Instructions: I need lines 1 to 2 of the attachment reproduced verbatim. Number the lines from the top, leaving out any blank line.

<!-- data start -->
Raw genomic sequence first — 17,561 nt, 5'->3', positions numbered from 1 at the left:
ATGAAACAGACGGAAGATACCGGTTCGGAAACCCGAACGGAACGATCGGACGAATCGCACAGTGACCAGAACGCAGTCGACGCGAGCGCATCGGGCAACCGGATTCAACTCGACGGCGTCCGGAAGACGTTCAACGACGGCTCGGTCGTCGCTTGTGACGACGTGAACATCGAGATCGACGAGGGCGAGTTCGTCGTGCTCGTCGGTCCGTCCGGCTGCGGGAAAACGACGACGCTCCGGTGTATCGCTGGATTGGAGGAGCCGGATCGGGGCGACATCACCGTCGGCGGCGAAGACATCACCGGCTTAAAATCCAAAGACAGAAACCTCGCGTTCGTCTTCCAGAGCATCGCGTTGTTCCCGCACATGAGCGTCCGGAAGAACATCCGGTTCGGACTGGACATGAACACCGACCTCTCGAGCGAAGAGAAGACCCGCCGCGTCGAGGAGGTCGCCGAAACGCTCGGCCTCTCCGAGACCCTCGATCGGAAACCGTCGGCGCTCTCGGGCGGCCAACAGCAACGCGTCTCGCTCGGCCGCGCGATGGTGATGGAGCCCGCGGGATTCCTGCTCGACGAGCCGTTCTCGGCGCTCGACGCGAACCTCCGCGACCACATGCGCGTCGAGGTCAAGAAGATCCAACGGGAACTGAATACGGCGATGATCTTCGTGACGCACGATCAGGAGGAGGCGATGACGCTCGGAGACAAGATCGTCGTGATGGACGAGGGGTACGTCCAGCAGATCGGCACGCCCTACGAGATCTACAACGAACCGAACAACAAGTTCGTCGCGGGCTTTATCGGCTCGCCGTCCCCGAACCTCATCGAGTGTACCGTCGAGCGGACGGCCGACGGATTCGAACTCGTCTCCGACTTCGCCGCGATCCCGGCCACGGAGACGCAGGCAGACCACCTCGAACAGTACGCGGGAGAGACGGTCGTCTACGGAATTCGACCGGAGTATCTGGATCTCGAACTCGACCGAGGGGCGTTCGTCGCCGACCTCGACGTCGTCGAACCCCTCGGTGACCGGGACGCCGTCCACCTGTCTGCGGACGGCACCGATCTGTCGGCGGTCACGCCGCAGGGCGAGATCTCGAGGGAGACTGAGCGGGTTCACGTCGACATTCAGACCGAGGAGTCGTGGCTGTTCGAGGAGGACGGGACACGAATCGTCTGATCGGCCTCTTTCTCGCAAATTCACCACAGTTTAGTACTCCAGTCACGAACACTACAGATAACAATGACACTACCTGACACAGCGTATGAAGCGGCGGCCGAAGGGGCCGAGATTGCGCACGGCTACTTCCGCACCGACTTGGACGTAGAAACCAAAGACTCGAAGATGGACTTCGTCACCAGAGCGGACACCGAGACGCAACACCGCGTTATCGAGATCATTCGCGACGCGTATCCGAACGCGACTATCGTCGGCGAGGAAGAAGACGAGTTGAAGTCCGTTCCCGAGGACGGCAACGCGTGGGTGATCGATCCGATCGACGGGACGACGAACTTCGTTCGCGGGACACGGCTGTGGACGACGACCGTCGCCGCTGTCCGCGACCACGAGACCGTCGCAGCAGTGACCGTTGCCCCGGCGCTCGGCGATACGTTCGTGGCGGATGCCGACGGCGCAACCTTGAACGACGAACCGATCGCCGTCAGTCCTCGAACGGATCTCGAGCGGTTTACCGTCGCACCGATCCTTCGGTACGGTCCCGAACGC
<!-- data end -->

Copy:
Raw genomic sequence first — 17,561 nt, 5'->3', positions numbered from 1 at the left:
ATGAAACAGACGGAAGATACCGGTTCGGAAACCCGAACGGAACGATCGGACGAATCGCACAGTGACCAGAACGCAGTCGACGCGAGCGCATCGGGCAACCGGATTCAACTCGACGGCGTCCGGAAGACGTTCAACGACGGCTCGGTCGTCGCTTGTGACGACGTGAACATCGAGATCGACGAGGGCGAGTTCGTCGTGCTCGTCGGTCCGTCCGGCTGCGGGAAAACGACGACGCTCCGGTGTATCGCTGGATTGGAGGAGCCGGATCGGGGCGACATCACCGTCGGCGGCGAAGACATCACCGGCTTAAAATCCAAAGACAGAAACCTCGCGTTCGTCTTCCAGAGCATCGCGTTGTTCCCGCACATGAGCGTCCGGAAGAACATCCGGTTCGGACTGGACATGAACACCGACCTCTCGAGCGAAGAGAAGACCCGCCGCGTCGAGGAGGTCGCCGAAACGCTCGGCCTCTCCGAGACCCTCGATCGGAAACCGTCGGCGCTCTCGGGCGGCCAACAGCAACGCGTCTCGCTCGGCCGCGCGATGGTGATGGAGCCCGCGGGATTCCTGCTCGACGAGCCGTTCTCGGCGCTCGACGCGAACCTCCGCGACCACATGCGCGTCGAGGTCAAGAAGATCCAACGGGAACTGAATACGGCGATGATCTTCGTGACGCACGATCAGGAGGAGGCGATGACGCTCGGAGACAAGATCGTCGTGATGGACGAGGGGTACGTCCAGCAGATCGGCACGCCCTACGAGATCTACAACGAACCGAACAACAAGTTCGTCGCGGGCTTTATCGGCTCGCCGTCCCCGAACCTCATCGAGTGTACCGTCGAGCGGACGGCCGACGGATTCGAACTCGTCTCCGACTTCGCCGCGATCCCGGCCACGGAGACGCAGGCAGACCACCTCGAACAGTACGCGGGAGAGACGGTCGTCTACGGAATTCGACCGGAGTATCTGGATCTCGAACTCGACCGAGGGGCGTTCGTCGCCGACCTCGACGTCGTCGAACCCCTCGGTGACCGGGACGCCGTCCACCTGTCTGCGGACGGCACCGATCTGTCGGCGGTCACGCCGCAGGGCGAGATCTCGAGGGAGACTGAGCGGGTTCACGTCGACATTCAGACCGAGGAGTCGTGGCTGTTCGAGGAGGACGGGACACGAATCGTCTGATCGGCCTCTTTCTCGCAAATTCACCACAGTTTAGTACTCCAGTCACGAACACTACAGATAACAATGACACTACCTGACACAGCGTATGAAGCGGCGGCCGAAGGGGCCGAGATTGCGCACGGCTACTTCCGCACCGACTTGGACGTAGAAACCAAAGACTCGAAGATGGACTTCGTCACCAGAGCGGACACCGAGACGCAACACCGCGTTATCGAGATCATTCGCGACGCGTATCCGAACGCGACTATCGTCGGCGAGGAAGAAGACGAGTTGAAGTCCGTTCCCGAGGACGGCAACGCGTGGGTGATCGATCCGATCGACGGGACGACGAACTTCGTTCGCGGGACACGGCTGTGGACGACGACCGTCGCCGCTGTCCGCGACCACGAGACCGTCGCAGCAGTGACCGTTGCCCCGGCGCTCGGCGATACGTTCGTGGCGGATGCCGACGGCGCAACCTTGAACGACGAACCGATCGCCGTCAGTCCTCGAACGGATCTCGAGCGGTTTACCGTCGCACCGATCCTTCGGTACGGTCCCGAACGC